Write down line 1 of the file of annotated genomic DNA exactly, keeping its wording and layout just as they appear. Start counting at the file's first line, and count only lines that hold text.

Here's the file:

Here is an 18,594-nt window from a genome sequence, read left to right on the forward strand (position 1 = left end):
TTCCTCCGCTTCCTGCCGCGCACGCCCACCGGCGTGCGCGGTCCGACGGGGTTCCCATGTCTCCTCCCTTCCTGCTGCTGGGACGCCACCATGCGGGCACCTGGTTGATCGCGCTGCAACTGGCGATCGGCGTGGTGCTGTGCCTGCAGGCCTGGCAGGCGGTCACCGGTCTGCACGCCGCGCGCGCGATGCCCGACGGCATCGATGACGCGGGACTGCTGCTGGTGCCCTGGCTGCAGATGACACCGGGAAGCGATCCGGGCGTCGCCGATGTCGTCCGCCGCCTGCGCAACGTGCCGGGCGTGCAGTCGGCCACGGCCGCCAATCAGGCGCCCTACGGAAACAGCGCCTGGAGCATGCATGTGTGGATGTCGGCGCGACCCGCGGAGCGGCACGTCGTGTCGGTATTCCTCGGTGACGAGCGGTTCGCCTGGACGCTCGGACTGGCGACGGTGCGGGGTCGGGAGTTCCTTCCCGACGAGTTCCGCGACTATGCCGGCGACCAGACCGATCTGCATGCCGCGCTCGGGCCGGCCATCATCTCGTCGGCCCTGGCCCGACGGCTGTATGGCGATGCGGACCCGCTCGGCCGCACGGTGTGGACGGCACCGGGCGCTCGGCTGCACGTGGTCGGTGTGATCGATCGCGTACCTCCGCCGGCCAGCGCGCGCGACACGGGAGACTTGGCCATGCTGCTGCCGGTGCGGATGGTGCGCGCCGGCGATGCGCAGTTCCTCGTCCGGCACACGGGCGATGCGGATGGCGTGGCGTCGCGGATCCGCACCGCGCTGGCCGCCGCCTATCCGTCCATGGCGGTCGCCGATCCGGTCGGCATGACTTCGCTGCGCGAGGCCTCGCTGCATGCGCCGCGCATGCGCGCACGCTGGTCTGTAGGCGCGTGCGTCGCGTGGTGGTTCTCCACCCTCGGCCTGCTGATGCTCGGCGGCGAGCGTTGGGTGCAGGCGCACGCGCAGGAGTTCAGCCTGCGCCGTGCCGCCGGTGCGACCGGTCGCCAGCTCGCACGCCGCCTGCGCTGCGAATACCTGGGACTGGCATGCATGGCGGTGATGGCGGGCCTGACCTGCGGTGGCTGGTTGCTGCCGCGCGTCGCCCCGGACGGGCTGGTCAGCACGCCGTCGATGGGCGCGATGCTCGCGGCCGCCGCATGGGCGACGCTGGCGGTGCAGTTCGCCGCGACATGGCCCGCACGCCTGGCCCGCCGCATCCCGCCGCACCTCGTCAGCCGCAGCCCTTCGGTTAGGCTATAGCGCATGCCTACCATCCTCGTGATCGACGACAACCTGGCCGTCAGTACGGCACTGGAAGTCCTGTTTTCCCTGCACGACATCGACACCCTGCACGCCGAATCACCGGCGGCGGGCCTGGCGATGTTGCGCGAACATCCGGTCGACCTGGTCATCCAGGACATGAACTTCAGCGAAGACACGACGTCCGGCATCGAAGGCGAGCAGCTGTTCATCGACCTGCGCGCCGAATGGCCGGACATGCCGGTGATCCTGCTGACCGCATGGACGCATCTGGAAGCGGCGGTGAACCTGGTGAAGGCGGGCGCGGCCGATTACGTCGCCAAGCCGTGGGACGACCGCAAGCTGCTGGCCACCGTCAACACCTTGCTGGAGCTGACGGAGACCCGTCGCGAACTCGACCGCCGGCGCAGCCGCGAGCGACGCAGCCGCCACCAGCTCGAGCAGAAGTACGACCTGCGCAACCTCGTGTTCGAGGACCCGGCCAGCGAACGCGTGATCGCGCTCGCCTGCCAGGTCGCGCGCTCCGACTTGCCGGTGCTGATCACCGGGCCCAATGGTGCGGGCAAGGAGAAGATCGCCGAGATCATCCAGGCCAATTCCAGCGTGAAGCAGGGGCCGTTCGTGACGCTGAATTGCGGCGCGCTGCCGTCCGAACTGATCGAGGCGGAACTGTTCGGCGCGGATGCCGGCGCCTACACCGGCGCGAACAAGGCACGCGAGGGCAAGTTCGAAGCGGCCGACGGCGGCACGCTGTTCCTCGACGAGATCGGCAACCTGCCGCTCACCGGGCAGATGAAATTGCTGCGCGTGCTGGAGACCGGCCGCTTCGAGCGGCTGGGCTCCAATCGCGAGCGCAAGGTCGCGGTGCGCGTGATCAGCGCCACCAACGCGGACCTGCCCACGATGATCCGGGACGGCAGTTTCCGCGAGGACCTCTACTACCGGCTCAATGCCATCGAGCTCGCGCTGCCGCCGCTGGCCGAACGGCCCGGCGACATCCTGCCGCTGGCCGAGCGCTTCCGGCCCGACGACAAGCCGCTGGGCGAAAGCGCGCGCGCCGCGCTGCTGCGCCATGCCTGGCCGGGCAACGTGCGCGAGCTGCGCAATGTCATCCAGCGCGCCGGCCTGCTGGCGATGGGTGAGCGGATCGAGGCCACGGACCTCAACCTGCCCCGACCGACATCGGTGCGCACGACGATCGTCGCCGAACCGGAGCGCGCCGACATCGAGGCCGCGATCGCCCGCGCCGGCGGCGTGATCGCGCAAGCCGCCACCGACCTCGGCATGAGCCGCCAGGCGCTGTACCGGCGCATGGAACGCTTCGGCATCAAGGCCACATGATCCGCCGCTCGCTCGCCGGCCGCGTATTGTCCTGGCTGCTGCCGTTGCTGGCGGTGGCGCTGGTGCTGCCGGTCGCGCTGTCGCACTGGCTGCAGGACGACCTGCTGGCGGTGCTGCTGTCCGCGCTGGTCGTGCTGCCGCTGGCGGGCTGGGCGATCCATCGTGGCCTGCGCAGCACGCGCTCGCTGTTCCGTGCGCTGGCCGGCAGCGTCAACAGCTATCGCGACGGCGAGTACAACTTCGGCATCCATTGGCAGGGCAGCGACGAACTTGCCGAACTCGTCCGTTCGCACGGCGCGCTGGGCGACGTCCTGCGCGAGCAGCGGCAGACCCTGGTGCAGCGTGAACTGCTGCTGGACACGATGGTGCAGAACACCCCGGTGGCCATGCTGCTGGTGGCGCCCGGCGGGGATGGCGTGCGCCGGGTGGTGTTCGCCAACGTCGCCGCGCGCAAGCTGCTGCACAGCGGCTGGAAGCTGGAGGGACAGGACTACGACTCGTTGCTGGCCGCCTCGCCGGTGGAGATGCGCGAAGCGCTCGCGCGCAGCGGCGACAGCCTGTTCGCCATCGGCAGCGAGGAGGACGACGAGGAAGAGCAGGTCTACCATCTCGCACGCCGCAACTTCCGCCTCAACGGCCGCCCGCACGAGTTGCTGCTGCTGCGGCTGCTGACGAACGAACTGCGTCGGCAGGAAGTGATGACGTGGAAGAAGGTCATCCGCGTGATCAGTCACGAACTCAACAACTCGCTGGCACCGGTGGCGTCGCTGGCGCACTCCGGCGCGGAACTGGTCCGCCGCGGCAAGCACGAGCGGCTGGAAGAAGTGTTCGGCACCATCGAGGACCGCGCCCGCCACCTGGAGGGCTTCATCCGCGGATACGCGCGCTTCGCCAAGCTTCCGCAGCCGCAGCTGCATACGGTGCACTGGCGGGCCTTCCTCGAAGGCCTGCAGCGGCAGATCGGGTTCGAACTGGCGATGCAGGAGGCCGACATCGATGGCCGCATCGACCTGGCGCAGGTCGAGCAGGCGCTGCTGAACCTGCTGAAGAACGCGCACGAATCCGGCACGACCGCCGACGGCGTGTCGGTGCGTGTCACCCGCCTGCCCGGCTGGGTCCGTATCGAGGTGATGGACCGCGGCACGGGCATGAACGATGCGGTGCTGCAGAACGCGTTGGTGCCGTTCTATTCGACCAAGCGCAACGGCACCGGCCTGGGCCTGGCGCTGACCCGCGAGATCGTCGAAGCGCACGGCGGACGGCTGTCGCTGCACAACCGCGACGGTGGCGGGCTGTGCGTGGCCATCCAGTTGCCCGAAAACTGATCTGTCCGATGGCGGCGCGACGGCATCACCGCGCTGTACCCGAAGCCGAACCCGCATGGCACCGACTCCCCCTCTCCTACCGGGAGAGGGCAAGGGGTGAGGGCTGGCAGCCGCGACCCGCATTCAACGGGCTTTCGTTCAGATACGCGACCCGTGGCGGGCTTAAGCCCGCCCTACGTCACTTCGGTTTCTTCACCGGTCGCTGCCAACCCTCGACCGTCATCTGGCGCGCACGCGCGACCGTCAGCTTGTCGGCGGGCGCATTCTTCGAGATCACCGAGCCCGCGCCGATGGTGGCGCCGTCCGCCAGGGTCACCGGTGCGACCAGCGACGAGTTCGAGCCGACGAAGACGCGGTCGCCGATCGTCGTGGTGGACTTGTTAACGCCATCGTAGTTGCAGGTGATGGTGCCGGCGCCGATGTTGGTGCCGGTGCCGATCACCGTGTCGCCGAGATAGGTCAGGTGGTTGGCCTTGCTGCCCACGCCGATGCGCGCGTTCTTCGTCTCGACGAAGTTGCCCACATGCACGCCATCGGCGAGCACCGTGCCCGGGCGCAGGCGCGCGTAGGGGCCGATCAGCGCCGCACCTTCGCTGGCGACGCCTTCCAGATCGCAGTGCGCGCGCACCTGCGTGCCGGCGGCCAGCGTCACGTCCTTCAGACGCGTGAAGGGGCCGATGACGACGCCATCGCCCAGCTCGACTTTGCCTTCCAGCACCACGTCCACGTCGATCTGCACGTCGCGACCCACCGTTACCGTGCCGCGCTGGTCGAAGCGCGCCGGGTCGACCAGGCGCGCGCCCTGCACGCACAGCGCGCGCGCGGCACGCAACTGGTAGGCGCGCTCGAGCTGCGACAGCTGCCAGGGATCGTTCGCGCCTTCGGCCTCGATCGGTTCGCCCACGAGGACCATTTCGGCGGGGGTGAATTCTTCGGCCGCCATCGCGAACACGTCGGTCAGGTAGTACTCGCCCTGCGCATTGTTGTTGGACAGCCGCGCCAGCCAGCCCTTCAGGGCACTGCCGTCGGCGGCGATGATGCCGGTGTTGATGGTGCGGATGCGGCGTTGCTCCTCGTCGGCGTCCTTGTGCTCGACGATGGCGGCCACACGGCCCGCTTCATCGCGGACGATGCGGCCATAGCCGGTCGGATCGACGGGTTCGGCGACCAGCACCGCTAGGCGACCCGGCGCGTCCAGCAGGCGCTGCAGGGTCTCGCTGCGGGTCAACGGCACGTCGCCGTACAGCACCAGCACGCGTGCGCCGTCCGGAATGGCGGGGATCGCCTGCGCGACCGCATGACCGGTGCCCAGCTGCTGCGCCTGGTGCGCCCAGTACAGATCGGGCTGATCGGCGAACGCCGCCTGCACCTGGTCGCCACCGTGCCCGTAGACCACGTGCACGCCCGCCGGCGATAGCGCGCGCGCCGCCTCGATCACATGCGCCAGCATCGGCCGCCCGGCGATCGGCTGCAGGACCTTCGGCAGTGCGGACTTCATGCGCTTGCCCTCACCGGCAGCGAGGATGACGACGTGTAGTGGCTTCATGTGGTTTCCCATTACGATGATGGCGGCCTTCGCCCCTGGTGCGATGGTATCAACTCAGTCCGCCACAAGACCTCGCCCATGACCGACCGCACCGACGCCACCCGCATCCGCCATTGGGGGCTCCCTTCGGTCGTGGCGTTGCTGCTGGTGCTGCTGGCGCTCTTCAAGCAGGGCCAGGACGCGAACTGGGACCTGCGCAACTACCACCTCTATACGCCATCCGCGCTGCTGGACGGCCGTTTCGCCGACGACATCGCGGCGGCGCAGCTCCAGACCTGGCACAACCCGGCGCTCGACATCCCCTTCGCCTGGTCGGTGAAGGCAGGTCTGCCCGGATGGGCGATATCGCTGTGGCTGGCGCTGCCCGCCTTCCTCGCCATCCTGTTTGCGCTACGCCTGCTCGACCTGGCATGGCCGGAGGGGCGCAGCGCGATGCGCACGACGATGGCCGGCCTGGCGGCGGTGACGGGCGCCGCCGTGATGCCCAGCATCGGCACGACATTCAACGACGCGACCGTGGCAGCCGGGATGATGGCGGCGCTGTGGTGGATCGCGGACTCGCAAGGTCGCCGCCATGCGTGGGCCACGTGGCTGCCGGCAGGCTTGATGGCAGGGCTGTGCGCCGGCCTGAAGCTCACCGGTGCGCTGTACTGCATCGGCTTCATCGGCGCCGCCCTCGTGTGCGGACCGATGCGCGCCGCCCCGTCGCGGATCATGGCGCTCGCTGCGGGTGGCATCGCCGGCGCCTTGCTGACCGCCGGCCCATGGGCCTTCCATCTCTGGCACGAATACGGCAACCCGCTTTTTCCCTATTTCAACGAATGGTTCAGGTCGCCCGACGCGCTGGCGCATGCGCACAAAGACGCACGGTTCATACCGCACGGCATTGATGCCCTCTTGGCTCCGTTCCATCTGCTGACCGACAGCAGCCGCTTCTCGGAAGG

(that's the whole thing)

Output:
Here is an 18,594-nt window from a genome sequence, read left to right on the forward strand (position 1 = left end):